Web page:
- Xobni (inbox spelled backwards) - batching and hotspot email periods (haven't tried yet, but would force me to break the bad email habit of processing all the time)
- Virtual conceirge (haven't tried yet, but as the errands pile up, it may be worth a try at $10/hr)
- Virtual freelance services - define the scope of work; post it; answer Q&A to redefine scope; the service "bids" out the work; get quotes back; select the freelancer; get the work done (Haven't tried yet, but the first SQL or Oracle programming issue I uncover, I am all over it)

MEMORABLE QUOTES:
"Here are two trusims to keep in mind: (1) doing something unimportant well does not make it important; (2) requiring a lot of time does not make a task important"

"How to read 200% faster in 10 minutes" (really, a must read section)

"The vision is really about empowering workers, giving them all the information about what's going on so they can do a lot more than they've done in the past." - Bill Gates

"Income Autopilot" - for those who don't want to run a business, but rather for those who want to OWN a business

"Fewer than 5% of the 200,000 books published each year sell more than 5,000 copies" {So much for getting rich being an author}

AND AT THE END
Ferriss does get a bit scrambled at the end of his book... you can tell he wanted to add so much more of what he has learned. Check out [...].
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on February 18, 2010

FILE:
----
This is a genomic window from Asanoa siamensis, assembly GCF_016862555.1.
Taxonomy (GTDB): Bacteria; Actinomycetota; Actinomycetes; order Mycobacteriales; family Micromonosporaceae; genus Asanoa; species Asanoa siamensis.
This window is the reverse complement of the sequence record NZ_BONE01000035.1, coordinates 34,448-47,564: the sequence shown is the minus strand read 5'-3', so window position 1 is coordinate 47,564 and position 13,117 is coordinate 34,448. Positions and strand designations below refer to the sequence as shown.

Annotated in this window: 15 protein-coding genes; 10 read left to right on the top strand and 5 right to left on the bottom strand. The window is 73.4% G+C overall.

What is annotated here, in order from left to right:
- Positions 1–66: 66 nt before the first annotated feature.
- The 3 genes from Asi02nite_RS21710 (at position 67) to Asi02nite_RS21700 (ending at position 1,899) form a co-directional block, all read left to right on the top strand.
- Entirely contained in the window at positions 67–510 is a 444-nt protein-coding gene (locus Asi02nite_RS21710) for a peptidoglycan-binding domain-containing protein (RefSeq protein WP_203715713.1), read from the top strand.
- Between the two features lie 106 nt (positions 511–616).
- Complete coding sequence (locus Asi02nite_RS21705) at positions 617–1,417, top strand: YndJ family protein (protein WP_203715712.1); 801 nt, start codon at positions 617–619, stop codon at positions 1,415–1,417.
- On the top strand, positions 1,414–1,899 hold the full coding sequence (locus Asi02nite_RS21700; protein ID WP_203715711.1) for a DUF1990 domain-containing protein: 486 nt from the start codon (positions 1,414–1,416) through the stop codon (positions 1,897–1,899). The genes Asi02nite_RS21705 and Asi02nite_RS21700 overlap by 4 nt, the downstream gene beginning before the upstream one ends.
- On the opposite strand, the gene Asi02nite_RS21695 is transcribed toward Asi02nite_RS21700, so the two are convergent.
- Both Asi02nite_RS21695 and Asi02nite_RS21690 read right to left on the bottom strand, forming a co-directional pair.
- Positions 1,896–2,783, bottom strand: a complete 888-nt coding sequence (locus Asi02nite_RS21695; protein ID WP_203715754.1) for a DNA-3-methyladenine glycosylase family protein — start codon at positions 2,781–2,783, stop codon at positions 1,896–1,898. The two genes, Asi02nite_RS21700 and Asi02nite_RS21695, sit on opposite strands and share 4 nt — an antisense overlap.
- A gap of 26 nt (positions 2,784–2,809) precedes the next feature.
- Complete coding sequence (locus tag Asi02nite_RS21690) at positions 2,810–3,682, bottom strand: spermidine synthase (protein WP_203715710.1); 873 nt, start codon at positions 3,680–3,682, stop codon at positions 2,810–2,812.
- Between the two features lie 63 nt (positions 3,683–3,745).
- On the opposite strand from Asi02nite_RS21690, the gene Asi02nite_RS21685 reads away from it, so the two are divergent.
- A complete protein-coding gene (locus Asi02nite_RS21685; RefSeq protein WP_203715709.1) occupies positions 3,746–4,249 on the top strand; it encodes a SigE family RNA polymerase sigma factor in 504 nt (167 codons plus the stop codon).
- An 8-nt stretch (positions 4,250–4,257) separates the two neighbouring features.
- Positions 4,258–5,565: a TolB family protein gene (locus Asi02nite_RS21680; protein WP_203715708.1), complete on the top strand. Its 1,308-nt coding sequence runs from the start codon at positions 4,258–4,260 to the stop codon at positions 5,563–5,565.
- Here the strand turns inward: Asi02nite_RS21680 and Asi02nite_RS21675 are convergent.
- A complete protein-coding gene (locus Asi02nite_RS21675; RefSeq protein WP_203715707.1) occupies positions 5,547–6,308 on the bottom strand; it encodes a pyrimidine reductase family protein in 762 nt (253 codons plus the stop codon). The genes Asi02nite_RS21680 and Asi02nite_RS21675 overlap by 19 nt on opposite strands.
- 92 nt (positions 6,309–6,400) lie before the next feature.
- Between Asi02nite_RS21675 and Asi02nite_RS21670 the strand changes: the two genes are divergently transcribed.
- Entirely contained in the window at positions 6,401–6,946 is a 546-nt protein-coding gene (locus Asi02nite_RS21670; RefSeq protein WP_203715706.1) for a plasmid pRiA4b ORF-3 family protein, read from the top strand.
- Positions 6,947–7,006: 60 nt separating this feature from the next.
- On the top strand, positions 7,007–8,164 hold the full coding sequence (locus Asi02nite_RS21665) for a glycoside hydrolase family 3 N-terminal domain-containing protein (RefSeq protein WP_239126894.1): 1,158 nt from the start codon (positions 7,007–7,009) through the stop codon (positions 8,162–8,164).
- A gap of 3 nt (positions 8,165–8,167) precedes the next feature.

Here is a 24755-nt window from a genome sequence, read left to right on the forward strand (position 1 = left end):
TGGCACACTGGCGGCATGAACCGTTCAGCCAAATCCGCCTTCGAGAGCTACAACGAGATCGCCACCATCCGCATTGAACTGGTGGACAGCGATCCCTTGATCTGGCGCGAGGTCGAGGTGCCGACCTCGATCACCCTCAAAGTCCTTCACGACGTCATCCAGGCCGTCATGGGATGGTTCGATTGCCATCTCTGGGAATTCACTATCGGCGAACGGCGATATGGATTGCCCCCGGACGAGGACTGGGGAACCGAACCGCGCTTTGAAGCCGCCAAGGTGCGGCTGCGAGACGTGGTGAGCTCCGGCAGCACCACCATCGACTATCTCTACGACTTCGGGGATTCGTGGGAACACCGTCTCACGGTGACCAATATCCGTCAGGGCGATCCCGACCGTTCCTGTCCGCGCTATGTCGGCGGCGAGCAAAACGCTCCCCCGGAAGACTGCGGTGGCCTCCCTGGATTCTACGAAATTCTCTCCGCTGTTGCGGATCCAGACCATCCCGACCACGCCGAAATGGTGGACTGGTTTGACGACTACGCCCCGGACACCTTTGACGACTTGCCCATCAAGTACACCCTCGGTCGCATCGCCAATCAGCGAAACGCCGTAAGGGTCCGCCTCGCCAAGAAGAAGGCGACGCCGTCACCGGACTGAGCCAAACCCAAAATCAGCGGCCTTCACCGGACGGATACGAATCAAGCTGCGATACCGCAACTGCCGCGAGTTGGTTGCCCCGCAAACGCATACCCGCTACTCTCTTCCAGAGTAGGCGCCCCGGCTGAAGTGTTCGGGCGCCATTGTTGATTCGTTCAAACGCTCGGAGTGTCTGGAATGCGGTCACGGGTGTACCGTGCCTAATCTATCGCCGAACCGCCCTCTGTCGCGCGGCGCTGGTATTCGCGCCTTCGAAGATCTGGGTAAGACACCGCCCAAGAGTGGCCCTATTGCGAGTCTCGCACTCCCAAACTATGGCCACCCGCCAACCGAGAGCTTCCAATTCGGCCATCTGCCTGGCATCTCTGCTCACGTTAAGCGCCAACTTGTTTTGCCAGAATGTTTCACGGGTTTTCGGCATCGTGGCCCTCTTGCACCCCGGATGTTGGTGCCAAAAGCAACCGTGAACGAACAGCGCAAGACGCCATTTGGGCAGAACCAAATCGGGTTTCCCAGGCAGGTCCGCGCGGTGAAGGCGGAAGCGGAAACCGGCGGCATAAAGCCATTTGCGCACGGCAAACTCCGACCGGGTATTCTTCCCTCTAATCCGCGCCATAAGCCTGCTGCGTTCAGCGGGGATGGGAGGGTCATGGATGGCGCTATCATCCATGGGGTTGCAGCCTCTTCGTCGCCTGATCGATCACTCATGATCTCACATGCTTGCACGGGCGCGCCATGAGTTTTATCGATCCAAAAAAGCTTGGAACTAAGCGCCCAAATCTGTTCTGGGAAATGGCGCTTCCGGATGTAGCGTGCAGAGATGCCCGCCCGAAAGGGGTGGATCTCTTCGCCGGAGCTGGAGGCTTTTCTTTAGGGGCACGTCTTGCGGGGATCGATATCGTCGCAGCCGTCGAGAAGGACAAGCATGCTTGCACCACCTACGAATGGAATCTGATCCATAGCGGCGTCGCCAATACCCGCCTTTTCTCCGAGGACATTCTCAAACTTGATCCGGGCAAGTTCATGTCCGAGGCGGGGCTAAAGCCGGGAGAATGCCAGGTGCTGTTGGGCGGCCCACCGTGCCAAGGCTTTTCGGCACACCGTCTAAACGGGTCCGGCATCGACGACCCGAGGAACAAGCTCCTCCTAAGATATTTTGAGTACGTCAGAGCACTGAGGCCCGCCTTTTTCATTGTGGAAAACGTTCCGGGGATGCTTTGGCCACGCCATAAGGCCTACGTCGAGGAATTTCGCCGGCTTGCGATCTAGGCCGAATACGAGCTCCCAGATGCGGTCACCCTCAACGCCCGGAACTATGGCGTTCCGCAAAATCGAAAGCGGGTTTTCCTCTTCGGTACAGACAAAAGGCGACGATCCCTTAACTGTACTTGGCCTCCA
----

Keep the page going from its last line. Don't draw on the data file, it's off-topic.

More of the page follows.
Amazing book! And it was good to read it again as I purchase the first edition.
It wasn't clear to me what was added to this new version. It seemed exactly the same as the first edition, other than a few additions of some of Tim's Blog posts from his blog. I was expecting a bit more efforts to boost the revised edition with new material...
But again, it's still worth every penny!

TheFreedomEntrepreneurs(dot)com
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on April 16, 2015
Tim Ferriss is a very creative guy. He wasn't content with the status quo and decided to do something about it and create a life on his own terms.

The book is a great and easy read. It is valuable because it shows that there are many solutions that are easily achievable but may not be "obvious". Yet they are obvious to others, to Tim Ferriss. This books shows you those creative options and for that it gets three stars.

The reason why I do not give it more stars is that it "promises" a life of easy riches. It plays on the basic human emotion, the desire to become rich quickly and stop working so hard! If we all worked 4 hours a week, would our economy still function? Or is there a chance that the author is promoting some method that would get quick riches on the backs of those other people? Like your uncle who didn't see this book and was dull enough to work 20 years hard labour... The methods used and proposed in the book fail to have a moral compass.